When is the right time to give your salon a makeover? The answer to that question very likely is NOW. According to Jeff Grissler in one of his Salon Today blog posts (“Remodel Your Salon and Change Your Image”), there have been so many changes in the way we in the beauty industry do business it’s critical to foster change in your own place to keep up with or even get ahead of the curve. By the time you get the feeling that your salon appears dated, tired, and even dirty to your clients, precious time has been lost and it’s even harder to look good against the competition.
Makeovers can be modest (think new paint and cabinets) or a complete gutting and renovating from the ground up. A lot depends on what you can afford and what the absolute necessities are — for example, your lighting is shot and the flooring shows serious signs of wear. Keep in mind that if you are a tenant and your planned makeover is extensive, you may be able to negotiate a tenant improvement allowance from the landlord.
A Legend Becomes More Legendary
Jessica Vartoughian, well-known for her line of beauty products under her name, is also famous in and around Beverly Hills for her long-established nail salon. Located in the heart of the Sunset Strip, Jessica — The Clinic started in 1969 at a time when nails-only salons were rare (it was called Jessica’s Nail Clinic). Photos of the salon in its former guise show a very clean, clinical look with pale yellow walls, businesslike manicure tables and office chairs, and a geometric-tiled floor.
Last year, however, Vartoughian felt the salon needed a big change. Rather than painting the walls or moving furniture around, Vartoughian went big: an entire remodel from first floor to ceiling. Retaining Los Angeles designer Jeffrey Hitchcock and adding her own vision, Vartoughian created a very sophisticated salon that uses a gray and white palette as the backdrop to spots of vivid color. “It took me 14 months but I wanted it right,” Vartoughian says. She brought in Belava to create stunning custom manicure and pedicure stations.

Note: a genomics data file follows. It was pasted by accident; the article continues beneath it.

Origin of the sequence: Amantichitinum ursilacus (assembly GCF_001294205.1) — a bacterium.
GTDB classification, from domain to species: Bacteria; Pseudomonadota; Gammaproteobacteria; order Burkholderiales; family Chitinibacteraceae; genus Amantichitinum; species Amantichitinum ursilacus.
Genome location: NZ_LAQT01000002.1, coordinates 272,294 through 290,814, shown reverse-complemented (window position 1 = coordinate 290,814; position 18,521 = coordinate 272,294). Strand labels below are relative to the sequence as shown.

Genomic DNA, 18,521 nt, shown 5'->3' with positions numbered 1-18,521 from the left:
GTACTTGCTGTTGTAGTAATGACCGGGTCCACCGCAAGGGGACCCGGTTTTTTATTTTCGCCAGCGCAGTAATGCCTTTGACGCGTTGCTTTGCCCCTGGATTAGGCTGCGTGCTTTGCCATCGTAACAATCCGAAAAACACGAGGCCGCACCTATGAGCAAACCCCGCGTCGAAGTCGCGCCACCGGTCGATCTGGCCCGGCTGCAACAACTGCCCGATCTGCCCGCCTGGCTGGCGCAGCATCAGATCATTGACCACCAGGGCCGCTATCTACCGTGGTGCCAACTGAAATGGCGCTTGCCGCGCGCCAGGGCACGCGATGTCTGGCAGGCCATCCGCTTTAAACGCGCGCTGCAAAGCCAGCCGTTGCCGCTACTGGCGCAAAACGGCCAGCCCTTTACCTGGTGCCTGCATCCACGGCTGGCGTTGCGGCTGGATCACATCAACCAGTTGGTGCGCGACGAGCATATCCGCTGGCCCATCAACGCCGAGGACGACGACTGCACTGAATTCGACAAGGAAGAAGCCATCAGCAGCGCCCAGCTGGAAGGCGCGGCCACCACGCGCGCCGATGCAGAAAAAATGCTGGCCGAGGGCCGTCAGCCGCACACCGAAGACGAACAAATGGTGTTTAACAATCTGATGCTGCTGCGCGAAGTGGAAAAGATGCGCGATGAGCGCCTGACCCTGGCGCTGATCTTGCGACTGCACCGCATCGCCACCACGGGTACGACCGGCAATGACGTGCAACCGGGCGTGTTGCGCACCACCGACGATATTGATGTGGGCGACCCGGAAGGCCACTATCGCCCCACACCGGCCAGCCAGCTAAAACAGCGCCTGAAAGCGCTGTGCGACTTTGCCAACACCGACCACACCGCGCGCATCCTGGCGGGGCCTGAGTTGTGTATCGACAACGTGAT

Another important feature Vartoughian wanted was inviting waiting and drying areas — she added a new outside deck for clients to enjoy. The grand marble staircase leading up to the salon remains in place, with a striking new light fixture and art work. Steps lead to the chic reception area, where a long gray banquette contrasts with a vivid persimmon wall emblazoned with the Jessica Beverly Hills logo.
Jessica – The Clinic also expanded its offerings to include full facial services as well as eyebrow care and body waxing. Nail services now include soft gel (gel-polish) treatments and nail art. The salon remains dedicated to nail cultivation treatments, but Vartoughian’s remodeling strategy was to make the salon more modern and attractive to a new generation of clients.
When Lisa Ann Bowles first set eyes on the place that was to be her new salon, she knew it would have to be completely redone. “The space was used for massage therapy but it needed a complete overhaul; it was dark, depressing, and ugly,” says the owner of New Nail Creations in Clovis, Calif. Bowles enlisted the help of her family — her son, daughter, nephews, brother, and sister-in-law all pitched in. She didn’t like the black chandeliers left by the previous owner but couldn’t get anyone to buy them, so they stayed. Bowles instead built her palette and design around them, with great results.